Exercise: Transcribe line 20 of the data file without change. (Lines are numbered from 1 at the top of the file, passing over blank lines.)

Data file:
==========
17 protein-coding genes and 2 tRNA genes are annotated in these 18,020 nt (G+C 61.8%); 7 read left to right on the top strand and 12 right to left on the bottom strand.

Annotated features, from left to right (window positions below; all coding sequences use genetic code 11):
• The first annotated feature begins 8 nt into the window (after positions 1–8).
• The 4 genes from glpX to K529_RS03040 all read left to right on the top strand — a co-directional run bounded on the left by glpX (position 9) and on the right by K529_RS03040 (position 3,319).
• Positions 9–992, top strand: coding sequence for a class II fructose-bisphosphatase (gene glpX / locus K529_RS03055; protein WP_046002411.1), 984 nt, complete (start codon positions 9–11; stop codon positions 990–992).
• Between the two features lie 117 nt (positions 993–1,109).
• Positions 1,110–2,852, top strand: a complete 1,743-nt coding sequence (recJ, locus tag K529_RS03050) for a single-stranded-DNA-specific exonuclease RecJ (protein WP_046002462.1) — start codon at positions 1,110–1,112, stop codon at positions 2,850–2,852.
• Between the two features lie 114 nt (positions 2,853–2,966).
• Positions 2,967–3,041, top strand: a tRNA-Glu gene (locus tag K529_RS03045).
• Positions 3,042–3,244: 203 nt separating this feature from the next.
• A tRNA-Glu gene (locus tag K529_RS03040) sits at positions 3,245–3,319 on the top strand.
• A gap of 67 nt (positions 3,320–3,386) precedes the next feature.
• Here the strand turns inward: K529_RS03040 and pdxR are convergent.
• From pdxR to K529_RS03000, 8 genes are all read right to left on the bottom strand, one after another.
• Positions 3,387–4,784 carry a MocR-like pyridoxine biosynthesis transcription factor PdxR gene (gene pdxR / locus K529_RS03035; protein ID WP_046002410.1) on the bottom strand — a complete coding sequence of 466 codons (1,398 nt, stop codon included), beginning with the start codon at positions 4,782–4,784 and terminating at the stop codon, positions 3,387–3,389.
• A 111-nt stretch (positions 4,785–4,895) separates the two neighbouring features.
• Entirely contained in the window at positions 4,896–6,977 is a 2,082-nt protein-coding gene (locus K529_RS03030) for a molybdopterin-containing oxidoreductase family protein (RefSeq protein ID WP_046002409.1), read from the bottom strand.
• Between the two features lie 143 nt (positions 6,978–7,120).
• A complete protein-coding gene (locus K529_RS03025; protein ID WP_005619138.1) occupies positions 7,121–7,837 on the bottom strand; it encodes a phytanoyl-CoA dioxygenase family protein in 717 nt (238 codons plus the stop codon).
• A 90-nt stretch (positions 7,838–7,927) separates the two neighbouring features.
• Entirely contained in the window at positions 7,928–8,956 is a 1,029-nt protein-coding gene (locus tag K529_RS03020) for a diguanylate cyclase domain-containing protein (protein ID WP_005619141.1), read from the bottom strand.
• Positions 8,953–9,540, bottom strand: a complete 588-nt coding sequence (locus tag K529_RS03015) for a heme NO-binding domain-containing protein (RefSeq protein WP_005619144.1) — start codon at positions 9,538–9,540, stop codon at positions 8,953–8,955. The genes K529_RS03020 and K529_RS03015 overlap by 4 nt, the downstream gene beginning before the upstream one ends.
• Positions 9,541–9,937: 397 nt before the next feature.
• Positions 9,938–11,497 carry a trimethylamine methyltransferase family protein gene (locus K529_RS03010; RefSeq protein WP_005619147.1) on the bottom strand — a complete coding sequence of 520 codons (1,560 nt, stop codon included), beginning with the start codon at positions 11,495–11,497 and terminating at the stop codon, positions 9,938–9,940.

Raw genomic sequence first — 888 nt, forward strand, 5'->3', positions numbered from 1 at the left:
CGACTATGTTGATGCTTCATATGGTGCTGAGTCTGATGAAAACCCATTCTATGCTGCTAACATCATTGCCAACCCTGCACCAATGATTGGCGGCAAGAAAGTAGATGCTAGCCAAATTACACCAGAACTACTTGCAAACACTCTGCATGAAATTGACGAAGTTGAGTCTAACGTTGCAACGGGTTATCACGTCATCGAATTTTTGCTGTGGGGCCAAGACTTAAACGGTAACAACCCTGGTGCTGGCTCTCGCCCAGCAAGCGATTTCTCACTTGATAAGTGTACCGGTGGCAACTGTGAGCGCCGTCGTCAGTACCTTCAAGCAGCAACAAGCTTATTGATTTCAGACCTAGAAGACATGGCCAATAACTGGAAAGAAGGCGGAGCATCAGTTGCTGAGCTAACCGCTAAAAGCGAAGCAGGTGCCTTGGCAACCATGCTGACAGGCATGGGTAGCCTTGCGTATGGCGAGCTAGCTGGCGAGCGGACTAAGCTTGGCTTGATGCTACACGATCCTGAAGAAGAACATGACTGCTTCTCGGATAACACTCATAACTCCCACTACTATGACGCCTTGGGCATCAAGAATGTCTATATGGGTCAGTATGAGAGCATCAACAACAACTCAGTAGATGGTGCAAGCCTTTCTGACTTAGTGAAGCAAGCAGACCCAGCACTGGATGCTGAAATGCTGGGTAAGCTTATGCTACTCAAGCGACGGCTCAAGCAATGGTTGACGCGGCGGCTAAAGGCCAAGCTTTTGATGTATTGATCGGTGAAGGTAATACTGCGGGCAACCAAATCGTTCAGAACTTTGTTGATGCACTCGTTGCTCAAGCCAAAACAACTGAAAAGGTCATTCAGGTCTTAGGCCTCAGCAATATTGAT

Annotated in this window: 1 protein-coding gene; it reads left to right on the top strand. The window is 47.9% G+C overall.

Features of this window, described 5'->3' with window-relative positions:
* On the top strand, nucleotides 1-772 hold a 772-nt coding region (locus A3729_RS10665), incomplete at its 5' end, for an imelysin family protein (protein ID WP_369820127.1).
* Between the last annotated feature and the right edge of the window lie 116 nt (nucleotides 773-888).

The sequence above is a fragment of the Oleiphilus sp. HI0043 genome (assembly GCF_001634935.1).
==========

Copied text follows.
• A 90-nt stretch (positions 7,838–7,927) separates the two neighbouring features.